David Boeri has written a good account of Bulger and the shenanigans of the F.B.I. a lot of investigation on his part,he has won twenty-five national, regional and local awards for his reporting on organized crime, legal issues, the environment, politics and corruption. This book is repetitive in some places, but repetitive for the reader to establish time lines and place where/what each person doing at the time. that David Boeri is telling the reader about. Very well written and an eye opener to t David Boeri has written a good account of Bulger and the shenanigans of the F.B.I. a lot of investigation on his part,he has won twenty-five national, regional and local awards for his reporting on organized crime, legal issues, the environment, politics and corruption. This book is repetitive in some places, but repetitive for the reader to establish time lines and place where/what each person doing at the time. that David Boeri is telling the reader about. Very well written and an eye opener to the public who place their trust in the people who uphold the law. well worth the read.

  16. 5 out of 5

    Kim R.

    Crime does pay at times and Justice is crooked as the criminal very detailed in just about all notes to the case of Bulger. I wished that Mr. Boer gave more insight to the families that lost family members during and after the court hearing. It was a good read when certain news stories was giving their cliff notes in reporting of this trail. To where Mr. Boer gave the meat and potatoes to this story.

  17. 4 out of 5

    David

    The real Whitey Bugler of the film "The Departed" First-person study of a Boston reporter's decades-long coverage of Whitey Bugler, whose exploits were loosely chronicled in the Martin Scorsese film "The Departed". The real Whitey Bugler of the film "The Departed" First-person study of a Boston reporter's decades-long coverage of Whitey Bugler, whose exploits were loosely chronicled in the Martin Scorsese film "The Departed".

  18. 5 out of 5

    Anita Hargreaves

    Fantastic book I was amazed this book was free, after half an hour I was gripped, well written informative and felt I was a witness at the trial. Read in one go as I couldn't put it down Fantastic book I was amazed this book was free, after half an hour I was gripped, well written informative and felt I was a witness at the trial. Read in one go as I couldn't put it down

  19. 4 out of 5

    Kareem

    Reading this book reinforces the impression that bad people just don't care, they know they're bad and they're doing bad things, but they refuse to show concern for all the people they harm. This author tells the story very vividly, and appreciate the commitment he puts into it. Reading this book reinforces the impression that bad people just don't care, they know they're bad and they're doing bad things, but they refuse to show concern for all the people they harm. This author tells the story very vividly, and appreciate the commitment he puts into it.

  20. 5 out of 5

    Solomon Wabacha Kihang'a

    Bulger Gives a good insight into the criminal mind. Though the story was hard to follow. All over the place in my opinion.

  21. 5 out of 5

    David Batterson

    Could have been a great book but it was so poorly edited that it was impossible to follow!

  22. 5 out of 5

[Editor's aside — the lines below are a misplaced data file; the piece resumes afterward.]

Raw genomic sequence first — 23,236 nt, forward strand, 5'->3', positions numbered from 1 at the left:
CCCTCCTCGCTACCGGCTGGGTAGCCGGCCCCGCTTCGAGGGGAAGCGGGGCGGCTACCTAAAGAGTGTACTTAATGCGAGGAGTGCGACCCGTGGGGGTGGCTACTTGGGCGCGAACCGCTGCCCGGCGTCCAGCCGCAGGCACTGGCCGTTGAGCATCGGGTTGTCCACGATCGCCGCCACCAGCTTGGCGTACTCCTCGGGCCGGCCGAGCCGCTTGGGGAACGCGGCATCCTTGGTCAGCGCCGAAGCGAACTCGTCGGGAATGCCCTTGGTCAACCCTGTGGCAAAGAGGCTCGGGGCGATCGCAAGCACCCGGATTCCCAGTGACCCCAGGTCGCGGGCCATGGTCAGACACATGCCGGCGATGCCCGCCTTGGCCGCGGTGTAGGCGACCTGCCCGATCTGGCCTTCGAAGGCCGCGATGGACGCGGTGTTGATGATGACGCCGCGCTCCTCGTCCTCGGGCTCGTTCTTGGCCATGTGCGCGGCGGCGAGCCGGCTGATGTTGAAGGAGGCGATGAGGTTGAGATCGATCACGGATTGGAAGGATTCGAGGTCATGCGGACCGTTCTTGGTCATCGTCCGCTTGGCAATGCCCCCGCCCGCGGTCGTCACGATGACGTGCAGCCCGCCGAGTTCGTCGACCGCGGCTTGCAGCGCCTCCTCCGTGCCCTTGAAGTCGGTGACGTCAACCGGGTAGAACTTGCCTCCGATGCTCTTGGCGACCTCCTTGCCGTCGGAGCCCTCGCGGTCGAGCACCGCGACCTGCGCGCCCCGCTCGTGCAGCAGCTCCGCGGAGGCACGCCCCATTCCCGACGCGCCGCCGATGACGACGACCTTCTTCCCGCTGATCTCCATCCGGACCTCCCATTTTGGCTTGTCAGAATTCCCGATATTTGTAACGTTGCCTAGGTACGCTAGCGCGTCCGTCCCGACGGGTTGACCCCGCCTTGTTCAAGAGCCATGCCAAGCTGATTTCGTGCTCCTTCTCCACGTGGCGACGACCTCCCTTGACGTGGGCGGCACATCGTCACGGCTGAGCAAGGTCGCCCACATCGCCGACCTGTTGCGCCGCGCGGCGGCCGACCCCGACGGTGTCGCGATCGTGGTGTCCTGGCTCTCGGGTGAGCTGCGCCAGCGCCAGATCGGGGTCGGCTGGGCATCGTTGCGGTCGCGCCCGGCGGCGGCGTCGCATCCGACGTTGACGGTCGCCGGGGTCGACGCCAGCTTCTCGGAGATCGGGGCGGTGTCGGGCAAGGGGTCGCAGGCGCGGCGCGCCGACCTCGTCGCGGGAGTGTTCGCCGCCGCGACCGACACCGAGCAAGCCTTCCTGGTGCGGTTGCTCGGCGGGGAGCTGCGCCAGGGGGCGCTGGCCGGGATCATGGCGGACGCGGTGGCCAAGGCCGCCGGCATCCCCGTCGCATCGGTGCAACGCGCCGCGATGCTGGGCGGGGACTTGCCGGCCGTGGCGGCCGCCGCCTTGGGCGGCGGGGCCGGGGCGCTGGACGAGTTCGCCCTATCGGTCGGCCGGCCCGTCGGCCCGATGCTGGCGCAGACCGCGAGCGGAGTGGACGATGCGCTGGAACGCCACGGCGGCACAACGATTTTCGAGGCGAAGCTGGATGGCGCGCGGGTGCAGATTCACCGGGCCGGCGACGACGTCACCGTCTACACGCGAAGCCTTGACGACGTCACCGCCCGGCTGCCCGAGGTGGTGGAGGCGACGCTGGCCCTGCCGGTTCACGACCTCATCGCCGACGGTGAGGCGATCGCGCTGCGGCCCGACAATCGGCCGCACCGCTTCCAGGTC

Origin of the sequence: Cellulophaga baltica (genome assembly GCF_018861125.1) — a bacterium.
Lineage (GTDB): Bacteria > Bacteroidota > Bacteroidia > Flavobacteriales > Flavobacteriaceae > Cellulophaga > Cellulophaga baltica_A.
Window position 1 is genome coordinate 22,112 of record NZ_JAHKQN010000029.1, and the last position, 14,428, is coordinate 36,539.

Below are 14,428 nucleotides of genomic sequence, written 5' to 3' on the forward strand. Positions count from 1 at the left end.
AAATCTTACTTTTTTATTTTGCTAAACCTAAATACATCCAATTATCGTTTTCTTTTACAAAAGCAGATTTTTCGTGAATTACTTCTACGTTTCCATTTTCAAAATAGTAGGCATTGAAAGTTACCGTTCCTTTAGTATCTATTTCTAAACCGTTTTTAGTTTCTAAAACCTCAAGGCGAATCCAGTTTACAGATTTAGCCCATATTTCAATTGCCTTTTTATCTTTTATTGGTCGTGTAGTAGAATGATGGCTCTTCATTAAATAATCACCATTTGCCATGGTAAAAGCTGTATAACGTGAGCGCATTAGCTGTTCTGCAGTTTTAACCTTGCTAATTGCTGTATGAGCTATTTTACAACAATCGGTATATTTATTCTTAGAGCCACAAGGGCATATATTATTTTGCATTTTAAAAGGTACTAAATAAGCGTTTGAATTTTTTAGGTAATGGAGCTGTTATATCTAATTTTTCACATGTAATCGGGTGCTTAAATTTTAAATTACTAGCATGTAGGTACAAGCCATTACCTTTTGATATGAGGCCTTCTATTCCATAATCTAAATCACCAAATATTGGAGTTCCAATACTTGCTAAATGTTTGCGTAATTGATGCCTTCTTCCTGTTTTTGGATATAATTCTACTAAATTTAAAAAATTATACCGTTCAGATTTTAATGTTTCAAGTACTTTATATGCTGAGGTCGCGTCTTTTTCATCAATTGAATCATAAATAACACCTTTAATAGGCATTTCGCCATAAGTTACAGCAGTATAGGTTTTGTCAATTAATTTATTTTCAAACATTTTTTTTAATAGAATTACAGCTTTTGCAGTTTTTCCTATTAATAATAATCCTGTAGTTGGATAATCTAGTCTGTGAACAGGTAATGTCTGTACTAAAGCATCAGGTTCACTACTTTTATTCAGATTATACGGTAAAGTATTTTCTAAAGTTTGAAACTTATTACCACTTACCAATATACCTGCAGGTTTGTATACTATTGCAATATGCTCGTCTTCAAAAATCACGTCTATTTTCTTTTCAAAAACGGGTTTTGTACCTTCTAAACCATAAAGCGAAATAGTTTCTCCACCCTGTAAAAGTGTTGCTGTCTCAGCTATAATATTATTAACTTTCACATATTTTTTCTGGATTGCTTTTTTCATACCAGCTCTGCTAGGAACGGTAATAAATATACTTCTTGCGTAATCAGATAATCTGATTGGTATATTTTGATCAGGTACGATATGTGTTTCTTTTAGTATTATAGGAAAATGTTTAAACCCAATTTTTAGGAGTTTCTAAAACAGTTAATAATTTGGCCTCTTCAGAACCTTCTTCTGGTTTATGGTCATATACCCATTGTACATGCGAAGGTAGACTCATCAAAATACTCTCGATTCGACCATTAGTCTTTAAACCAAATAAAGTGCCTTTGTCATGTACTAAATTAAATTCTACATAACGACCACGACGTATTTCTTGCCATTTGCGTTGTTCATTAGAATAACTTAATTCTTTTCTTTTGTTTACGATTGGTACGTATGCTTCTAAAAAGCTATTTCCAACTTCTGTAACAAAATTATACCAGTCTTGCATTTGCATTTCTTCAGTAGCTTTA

Barbie

    Great book. Love that a news reporter wrote it, great glossary at the end, wish I had noticed it prior to reading so I could flip back and forth for reference.

  23. 4 out of 5

    Kate

    I got this as a free download on Amazon. Boeri did a great job breaking down the history. it's amazing to think all of that was able to go on so blatently and recently. I got this as a free download on Amazon. Boeri did a great job breaking down the history. it's amazing to think all of that was able to go on so blatently and recently.

  24. 5 out of 5

    Zane Sterling

    Excellent Book. Highly Recommended! If you enjoy organized crime books, you'll enjoy this one. An amazing account of a very twisted character operating inside a very corrupt system! Excellent Book. Highly Recommended! If you enjoy organized crime books, you'll enjoy this one. An amazing account of a very twisted character operating inside a very corrupt system!

  25. 4 out of 5

    Frank Roberto

    This was a very good book with a lot of information, most of which I didn't know. To me it was a fast read in a day when the weather wasn't to nice. This was a very good book with a lot of information, most of which I didn't know. To me it was a fast read in a day when the weather wasn't to nice.

  26. 4 out of 5

    Kelly Mynahan

    Good This book was very informative. Did an excellent job in explaining the case. Great research. I highly recommend for those that like true crime material.

  27. 4 out of 5

    Elaine

    Excellent account of the crimes and eventual trial of notorious James "Whitey" Bulger and the Boston FBI agents who protected him. Excellent account of the crimes and eventual trial of notorious James "Whitey" Bulger and the Boston FBI agents who protected him.

  28. 5 out of 5

    Julia Woltz

    it's repetitive... u can read the first 4 chapters and know the whole book it's repetitive... u can read the first 4 chapters and know the whole book

  29. 5 out of 5

    Doreen Petersen

    Not surprised at all with Whitey's conviction. Disappointed that he was not convicted of all of the 19 murders he committed. No matter what Whitey claims he was a rat of the lowest form. Not surprised at all with Whitey's conviction. Disappointed that he was not convicted of all of the 19 murders he committed. No matter what Whitey claims he was a rat of the lowest form.

  30. 5 out of 5

    Evelyn Mattice